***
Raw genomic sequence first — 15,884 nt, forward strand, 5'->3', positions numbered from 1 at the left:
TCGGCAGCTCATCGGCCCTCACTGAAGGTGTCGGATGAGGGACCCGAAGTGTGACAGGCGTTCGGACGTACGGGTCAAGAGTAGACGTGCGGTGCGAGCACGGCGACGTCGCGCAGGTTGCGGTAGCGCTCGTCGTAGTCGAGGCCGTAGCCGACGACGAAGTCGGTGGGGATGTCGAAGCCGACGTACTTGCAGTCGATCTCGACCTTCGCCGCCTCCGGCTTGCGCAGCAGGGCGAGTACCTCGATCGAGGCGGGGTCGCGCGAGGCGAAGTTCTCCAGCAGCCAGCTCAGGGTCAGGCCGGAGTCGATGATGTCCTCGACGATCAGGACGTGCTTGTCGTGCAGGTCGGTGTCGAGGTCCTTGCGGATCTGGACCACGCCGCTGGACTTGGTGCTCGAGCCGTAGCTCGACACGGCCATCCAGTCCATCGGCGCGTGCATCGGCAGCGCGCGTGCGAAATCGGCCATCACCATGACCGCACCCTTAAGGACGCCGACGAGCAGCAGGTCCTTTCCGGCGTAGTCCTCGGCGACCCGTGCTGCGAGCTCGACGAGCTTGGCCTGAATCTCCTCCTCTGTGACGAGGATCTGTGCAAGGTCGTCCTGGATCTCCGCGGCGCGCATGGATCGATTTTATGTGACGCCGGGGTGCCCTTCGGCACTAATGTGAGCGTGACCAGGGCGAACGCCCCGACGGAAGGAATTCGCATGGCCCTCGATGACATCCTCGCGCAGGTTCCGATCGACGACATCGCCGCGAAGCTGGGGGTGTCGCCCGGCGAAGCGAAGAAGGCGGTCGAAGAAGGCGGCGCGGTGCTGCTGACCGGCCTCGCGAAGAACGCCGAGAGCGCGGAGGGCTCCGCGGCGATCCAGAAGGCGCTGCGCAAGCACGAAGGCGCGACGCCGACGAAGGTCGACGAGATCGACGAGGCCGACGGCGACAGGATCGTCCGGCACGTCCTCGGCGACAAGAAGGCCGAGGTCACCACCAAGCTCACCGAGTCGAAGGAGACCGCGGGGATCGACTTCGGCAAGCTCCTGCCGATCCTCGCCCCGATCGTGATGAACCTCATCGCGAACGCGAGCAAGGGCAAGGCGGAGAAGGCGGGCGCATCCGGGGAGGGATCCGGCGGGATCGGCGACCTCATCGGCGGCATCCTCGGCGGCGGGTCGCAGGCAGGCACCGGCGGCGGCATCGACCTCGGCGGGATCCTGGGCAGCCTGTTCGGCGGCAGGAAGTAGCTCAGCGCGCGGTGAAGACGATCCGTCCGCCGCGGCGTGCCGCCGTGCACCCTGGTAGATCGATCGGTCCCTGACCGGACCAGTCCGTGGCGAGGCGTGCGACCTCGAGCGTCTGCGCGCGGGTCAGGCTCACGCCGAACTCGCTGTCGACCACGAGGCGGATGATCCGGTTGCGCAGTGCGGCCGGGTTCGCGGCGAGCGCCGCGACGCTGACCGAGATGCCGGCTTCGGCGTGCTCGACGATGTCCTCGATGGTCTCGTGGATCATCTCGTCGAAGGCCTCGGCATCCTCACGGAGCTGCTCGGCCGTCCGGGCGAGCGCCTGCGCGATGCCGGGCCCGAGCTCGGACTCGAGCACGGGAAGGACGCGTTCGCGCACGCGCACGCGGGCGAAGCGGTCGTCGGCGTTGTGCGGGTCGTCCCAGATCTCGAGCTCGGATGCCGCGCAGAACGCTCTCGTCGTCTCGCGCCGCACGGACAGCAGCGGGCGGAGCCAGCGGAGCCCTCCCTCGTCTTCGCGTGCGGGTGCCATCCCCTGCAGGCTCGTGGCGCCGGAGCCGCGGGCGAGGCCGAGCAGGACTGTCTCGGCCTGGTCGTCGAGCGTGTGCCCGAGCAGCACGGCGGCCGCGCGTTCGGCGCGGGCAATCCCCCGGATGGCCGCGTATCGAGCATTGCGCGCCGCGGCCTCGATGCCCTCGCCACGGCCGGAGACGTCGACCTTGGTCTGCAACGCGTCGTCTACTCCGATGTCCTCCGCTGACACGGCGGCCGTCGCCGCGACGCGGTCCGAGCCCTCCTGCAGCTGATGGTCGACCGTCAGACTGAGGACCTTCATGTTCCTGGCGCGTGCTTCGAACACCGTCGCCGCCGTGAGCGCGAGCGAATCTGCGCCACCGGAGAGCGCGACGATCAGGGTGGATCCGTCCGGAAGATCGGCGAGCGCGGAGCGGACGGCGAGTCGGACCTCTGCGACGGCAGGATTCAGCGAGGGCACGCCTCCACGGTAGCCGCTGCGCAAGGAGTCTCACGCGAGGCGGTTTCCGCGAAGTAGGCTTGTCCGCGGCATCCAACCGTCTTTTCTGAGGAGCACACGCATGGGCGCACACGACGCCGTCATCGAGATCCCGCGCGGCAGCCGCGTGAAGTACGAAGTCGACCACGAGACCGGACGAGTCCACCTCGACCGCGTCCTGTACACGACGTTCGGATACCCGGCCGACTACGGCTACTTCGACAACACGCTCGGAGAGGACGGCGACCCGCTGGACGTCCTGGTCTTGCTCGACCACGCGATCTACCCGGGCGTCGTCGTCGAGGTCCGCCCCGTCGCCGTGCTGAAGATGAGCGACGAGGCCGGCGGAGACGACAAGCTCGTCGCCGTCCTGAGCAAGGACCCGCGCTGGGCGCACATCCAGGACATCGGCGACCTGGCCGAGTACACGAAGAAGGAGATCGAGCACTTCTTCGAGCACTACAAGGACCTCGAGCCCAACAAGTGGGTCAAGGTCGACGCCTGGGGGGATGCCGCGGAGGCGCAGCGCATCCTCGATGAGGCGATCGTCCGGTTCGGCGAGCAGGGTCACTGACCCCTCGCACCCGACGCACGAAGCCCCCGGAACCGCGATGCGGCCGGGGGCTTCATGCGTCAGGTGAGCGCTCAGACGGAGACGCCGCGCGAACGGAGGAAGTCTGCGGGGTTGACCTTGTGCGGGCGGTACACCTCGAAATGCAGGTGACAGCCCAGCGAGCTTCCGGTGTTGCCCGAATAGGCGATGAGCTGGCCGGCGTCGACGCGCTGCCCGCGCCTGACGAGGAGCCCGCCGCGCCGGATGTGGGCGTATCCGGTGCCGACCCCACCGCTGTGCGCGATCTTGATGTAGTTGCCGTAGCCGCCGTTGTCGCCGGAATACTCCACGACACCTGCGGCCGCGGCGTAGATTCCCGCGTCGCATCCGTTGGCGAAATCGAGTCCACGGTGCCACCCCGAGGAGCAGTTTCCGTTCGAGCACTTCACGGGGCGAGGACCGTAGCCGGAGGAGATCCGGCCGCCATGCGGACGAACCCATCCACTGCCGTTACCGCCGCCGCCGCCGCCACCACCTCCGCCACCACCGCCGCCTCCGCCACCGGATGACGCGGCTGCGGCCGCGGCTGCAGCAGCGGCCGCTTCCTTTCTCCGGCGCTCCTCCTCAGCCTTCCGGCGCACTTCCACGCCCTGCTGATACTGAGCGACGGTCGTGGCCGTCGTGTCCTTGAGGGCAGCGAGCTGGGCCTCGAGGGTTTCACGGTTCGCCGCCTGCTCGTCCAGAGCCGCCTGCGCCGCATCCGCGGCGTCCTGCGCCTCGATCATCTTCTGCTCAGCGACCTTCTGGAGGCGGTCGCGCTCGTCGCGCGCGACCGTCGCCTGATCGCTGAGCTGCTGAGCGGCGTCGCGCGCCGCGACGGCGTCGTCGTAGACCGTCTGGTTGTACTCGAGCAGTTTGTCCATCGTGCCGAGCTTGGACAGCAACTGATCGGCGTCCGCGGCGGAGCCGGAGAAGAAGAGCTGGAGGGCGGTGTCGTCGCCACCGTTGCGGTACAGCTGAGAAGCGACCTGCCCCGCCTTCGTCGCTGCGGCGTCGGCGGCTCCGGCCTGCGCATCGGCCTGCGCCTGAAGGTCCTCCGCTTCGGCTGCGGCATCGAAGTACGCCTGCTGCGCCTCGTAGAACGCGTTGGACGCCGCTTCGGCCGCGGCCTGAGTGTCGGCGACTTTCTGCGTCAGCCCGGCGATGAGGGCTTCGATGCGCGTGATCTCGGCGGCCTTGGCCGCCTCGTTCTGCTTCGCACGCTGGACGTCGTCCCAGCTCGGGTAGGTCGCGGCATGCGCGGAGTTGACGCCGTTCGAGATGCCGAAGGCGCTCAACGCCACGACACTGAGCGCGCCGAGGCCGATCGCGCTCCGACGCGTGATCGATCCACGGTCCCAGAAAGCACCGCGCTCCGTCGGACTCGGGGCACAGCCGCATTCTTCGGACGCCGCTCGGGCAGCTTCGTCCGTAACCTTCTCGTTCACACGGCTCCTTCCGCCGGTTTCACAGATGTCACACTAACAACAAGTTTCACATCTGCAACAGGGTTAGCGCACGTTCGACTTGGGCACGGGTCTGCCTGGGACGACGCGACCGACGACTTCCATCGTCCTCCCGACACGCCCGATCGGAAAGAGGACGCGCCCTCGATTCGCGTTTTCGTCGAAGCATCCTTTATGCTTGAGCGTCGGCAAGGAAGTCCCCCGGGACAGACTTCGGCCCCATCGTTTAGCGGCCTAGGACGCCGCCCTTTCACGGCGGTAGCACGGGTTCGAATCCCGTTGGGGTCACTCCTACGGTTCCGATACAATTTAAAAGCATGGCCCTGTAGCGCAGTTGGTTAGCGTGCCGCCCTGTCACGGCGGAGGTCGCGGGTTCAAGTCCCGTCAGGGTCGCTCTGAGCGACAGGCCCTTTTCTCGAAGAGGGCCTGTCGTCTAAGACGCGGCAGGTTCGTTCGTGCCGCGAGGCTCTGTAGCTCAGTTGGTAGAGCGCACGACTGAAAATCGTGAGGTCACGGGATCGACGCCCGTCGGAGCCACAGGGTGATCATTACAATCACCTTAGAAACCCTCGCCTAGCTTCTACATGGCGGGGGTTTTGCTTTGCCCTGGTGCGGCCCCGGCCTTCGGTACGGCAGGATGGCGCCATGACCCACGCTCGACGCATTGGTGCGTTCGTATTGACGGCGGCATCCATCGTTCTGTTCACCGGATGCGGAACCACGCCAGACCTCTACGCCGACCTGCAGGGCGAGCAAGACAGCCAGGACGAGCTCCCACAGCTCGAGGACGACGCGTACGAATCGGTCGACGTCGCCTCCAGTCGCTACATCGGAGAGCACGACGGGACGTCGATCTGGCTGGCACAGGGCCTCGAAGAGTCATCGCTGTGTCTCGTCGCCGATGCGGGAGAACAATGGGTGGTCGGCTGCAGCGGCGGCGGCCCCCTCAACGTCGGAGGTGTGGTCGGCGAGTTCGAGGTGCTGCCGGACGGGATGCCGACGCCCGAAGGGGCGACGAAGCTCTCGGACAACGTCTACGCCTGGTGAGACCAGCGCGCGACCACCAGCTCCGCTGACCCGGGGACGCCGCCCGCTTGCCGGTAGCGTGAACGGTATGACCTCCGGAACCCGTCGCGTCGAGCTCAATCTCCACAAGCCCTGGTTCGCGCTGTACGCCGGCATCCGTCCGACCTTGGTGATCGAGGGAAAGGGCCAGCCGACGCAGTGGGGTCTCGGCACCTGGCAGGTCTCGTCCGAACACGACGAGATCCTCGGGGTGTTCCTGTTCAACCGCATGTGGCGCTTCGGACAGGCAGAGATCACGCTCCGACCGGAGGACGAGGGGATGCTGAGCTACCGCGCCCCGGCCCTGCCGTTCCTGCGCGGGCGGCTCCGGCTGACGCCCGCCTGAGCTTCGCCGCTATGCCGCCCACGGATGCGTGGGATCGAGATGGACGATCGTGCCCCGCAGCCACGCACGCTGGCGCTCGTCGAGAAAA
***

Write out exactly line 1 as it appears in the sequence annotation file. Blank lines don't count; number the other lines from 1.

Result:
Raw genomic sequence first — 15,884 nt, forward strand, 5'->3', positions numbered from 1 at the left: